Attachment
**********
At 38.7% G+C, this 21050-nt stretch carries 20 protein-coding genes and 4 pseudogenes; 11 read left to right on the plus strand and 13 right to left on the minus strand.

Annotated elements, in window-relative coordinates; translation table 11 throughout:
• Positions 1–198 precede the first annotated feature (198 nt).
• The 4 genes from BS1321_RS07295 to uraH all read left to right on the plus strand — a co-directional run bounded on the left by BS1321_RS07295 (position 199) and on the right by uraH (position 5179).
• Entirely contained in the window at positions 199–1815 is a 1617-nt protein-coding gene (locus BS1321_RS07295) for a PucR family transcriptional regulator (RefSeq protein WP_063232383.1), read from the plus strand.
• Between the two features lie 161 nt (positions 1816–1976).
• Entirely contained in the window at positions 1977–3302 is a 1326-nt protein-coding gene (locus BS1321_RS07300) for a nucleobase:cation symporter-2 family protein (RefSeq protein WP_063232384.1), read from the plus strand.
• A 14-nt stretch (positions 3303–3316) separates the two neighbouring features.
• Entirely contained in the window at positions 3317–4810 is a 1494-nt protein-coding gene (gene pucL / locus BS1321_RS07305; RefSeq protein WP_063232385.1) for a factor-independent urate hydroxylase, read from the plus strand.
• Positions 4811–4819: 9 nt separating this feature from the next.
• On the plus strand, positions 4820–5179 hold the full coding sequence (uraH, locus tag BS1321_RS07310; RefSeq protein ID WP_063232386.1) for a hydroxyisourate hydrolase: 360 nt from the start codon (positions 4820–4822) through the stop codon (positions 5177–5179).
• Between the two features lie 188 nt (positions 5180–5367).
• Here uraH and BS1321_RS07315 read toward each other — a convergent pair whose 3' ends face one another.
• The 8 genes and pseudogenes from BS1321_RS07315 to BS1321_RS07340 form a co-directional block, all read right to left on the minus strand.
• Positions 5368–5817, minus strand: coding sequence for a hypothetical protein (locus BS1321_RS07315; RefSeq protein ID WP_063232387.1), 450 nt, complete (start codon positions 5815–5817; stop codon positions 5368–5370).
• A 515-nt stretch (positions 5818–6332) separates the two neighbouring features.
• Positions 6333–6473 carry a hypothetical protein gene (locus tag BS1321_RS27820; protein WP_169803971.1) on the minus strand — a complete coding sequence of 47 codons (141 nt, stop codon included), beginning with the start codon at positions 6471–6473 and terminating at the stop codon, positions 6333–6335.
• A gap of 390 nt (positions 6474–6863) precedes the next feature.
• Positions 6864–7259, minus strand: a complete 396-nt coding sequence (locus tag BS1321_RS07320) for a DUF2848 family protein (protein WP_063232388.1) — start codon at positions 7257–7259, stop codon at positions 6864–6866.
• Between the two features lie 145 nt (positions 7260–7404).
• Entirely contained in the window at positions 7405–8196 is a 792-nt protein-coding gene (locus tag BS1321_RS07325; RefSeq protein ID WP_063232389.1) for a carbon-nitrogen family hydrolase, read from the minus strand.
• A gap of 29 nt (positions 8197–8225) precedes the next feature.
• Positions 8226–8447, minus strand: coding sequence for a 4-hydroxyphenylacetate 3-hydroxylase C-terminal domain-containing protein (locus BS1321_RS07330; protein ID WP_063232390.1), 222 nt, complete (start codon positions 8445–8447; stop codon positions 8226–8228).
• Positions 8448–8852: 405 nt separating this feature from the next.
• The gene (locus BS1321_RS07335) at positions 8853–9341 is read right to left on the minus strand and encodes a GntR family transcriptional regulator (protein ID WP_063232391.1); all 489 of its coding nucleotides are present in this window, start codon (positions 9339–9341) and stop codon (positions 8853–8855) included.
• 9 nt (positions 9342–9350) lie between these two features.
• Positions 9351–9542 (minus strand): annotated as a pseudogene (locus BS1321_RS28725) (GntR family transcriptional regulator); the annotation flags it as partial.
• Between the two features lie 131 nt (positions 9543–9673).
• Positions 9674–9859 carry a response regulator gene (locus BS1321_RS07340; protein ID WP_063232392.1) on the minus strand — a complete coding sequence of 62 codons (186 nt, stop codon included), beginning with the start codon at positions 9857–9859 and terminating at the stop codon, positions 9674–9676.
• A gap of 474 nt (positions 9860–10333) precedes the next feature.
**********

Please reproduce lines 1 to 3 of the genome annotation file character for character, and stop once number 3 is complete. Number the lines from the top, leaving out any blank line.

At 38.7% G+C, this 21050-nt stretch carries 20 protein-coding genes and 4 pseudogenes; 11 read left to right on the plus strand and 13 right to left on the minus strand.

Annotated elements, in window-relative coordinates; translation table 11 throughout:
• Positions 1–198 precede the first annotated feature (198 nt).